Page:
Discovering a dependency confusion in a popular third-party Python dependency resolver

A peculiar case of dependency confusion potentially affecting 136M monthly package downloads


Today we will exploit design weaknesses in pipreqs (a popular Python dependency resolver) to execute supply chain attacks using dependency confusion.

How it all started

This research idea turned up out of the blue when I was in the middle of Dockerizing a sample vulnerable web app written in Python Flask for an internal internship program. One of the steps of packaging the application required generating a requirements.txt file with all third-party dependencies that need to be installed by Pip (Python’s package manager) before running the application. As a lazy developer, I decided to look for ways of automating this tedious process. The most popular options were pip freeze and pipreqs.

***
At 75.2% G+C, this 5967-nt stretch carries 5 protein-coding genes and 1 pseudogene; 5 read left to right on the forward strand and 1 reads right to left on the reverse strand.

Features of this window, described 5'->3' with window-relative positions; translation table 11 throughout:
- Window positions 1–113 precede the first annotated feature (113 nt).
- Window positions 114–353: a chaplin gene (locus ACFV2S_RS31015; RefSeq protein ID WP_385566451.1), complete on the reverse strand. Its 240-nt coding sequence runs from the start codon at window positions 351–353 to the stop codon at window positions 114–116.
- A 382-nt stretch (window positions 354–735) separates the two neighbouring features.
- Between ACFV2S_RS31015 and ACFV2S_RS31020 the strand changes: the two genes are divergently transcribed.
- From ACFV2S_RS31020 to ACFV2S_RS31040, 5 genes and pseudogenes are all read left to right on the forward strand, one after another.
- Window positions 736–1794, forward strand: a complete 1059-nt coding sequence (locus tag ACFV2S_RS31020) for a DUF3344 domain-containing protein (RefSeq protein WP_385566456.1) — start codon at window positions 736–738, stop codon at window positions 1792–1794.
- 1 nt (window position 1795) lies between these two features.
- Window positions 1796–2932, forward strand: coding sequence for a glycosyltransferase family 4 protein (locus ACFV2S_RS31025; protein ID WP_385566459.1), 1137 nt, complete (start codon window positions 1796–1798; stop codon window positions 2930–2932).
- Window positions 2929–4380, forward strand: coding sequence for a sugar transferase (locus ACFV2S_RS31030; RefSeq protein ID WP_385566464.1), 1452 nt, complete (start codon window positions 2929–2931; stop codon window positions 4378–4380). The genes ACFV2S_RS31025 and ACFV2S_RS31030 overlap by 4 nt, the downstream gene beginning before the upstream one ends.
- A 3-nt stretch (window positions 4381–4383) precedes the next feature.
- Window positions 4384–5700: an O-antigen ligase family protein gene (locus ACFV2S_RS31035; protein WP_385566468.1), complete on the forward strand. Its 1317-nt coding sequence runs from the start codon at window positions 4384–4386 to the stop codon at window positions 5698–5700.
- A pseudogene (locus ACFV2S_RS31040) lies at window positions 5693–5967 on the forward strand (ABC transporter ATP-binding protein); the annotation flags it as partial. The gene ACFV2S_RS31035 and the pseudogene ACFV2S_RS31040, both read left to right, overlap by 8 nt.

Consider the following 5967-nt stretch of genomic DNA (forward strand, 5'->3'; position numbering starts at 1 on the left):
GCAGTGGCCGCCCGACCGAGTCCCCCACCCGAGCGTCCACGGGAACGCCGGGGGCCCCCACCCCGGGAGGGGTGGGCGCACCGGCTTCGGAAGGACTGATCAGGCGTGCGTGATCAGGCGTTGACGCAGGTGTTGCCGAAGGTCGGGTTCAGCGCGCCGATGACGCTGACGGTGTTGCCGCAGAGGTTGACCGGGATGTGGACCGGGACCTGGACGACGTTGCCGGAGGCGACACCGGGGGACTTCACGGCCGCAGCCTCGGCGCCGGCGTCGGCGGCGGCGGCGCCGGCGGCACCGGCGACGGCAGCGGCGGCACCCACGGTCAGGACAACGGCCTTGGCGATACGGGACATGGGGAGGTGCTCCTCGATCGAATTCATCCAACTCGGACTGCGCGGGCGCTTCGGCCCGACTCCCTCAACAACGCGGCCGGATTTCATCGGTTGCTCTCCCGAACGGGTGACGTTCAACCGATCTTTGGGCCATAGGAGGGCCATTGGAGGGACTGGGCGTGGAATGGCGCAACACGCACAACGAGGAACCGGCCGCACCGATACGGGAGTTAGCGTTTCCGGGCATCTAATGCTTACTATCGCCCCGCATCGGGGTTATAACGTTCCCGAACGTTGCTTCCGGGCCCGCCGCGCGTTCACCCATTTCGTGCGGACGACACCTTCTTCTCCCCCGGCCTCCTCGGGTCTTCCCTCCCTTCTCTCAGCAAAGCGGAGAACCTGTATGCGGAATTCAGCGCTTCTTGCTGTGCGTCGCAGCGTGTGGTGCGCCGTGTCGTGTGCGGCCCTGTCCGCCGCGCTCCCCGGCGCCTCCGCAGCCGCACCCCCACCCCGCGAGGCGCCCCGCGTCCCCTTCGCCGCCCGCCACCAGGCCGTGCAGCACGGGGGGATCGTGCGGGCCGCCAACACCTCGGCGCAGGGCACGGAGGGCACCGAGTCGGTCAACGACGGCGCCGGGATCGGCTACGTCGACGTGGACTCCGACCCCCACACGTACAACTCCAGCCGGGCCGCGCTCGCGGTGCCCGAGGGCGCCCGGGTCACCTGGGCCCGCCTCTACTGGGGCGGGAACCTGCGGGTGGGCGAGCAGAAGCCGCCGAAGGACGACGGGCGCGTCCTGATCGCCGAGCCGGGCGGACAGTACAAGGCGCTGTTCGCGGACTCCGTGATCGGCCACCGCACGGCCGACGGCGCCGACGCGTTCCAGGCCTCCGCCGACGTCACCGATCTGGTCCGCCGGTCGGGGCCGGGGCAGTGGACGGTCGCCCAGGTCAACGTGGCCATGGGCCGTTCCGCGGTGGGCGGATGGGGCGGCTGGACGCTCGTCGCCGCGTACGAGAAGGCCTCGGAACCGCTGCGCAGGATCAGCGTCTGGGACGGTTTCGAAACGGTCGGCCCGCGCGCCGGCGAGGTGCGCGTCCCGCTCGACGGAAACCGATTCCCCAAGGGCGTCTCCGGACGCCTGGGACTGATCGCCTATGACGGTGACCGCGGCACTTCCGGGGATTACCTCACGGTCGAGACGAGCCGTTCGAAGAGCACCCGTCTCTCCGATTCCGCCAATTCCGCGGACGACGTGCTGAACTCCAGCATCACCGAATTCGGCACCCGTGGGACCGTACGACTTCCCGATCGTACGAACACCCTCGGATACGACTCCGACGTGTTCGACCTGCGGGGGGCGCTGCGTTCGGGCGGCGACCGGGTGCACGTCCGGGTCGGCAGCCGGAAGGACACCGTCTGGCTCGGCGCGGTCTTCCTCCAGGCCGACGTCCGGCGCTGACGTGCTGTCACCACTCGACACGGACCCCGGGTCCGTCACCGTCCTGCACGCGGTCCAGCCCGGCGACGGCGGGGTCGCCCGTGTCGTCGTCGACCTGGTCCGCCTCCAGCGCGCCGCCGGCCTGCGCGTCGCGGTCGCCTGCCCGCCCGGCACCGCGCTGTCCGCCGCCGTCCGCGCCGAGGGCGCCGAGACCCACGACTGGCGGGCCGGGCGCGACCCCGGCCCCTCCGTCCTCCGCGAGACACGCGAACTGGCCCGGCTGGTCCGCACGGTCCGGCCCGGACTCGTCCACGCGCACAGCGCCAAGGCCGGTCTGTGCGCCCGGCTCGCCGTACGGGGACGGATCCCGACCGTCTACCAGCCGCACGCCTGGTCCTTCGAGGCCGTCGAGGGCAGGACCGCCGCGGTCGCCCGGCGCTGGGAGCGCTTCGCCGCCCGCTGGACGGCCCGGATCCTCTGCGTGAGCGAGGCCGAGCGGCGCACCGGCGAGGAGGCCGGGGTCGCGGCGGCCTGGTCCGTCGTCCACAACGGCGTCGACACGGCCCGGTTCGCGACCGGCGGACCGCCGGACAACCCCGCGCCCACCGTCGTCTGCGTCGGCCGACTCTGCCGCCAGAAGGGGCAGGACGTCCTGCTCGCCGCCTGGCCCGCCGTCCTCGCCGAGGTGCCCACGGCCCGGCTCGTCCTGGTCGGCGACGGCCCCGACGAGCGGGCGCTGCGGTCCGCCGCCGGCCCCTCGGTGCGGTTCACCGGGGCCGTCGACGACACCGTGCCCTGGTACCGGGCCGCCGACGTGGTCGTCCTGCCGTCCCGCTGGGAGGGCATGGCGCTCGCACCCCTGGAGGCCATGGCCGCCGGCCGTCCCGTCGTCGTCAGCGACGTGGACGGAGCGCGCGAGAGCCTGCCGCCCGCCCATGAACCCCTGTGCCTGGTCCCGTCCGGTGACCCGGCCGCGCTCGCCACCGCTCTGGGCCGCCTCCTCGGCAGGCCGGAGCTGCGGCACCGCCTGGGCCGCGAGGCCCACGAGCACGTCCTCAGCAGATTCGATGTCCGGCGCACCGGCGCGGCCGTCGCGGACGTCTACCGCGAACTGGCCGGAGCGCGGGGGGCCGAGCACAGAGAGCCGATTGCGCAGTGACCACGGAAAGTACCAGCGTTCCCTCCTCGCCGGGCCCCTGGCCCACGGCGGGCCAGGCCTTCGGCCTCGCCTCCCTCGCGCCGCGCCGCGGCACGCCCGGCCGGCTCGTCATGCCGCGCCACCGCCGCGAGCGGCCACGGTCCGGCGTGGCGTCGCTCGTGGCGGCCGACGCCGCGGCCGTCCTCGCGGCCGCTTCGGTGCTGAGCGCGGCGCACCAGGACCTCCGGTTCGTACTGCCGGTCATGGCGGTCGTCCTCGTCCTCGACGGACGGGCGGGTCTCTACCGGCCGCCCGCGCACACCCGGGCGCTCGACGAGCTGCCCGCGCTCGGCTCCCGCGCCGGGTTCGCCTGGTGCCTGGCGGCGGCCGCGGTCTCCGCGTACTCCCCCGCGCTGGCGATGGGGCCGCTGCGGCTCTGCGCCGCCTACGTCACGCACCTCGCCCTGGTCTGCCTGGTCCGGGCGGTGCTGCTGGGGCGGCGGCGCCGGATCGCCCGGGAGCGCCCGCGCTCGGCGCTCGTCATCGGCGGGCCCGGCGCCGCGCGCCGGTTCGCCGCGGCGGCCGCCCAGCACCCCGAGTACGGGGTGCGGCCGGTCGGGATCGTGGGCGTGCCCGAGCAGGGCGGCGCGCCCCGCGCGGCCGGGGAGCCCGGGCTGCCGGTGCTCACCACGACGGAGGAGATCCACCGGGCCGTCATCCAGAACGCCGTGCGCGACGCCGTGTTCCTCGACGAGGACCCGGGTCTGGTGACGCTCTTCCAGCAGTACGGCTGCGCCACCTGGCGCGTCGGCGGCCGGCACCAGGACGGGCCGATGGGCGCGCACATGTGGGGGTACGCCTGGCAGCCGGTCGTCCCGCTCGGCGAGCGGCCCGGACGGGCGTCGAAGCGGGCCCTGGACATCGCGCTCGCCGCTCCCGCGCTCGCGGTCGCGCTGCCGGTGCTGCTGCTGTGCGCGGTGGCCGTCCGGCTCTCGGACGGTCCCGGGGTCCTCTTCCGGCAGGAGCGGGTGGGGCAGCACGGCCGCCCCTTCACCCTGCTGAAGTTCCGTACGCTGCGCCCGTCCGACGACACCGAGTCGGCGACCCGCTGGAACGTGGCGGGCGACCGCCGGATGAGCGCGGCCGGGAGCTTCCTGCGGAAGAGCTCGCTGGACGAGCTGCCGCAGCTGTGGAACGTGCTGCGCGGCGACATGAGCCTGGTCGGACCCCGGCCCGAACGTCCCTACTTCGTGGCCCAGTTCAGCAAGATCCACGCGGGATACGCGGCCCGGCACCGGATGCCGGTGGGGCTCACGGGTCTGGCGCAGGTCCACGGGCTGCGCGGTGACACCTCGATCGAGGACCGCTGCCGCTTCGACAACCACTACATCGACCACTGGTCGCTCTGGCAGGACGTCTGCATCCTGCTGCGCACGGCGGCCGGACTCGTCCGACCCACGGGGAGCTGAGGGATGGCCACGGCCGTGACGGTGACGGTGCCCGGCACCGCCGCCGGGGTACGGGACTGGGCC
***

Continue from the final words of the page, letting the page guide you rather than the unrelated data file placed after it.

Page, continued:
However, many developers favored pipreqs (1,2,3,4).

The tool is quite popular, has gathered over 5 thousand stars on GitHub, and has a monthly download rate of 1.5 million, according to PyPI stats.

Why is it so?

pipreqs vs pip freeze

This article does a great job of explaining the differences between pipreqs and pip freeze.

Essentially, pip freeze will dump all installed packages in your Python environment, creating unnecessarily long and redundant requirements lists (especially if you don’t use venvs).

In comparison, pipreqs will parse your project files and derive the direct requirements from imports in your code.

I generated the requirements list with pipreqs, and it looked okay at first glance.

However, when I launched my newly created Docker container and tried to log into the website, I was greeted by an unforgiving HTTP error 500 message. Logs showed that it was related to a bcrypt module missing an exported method.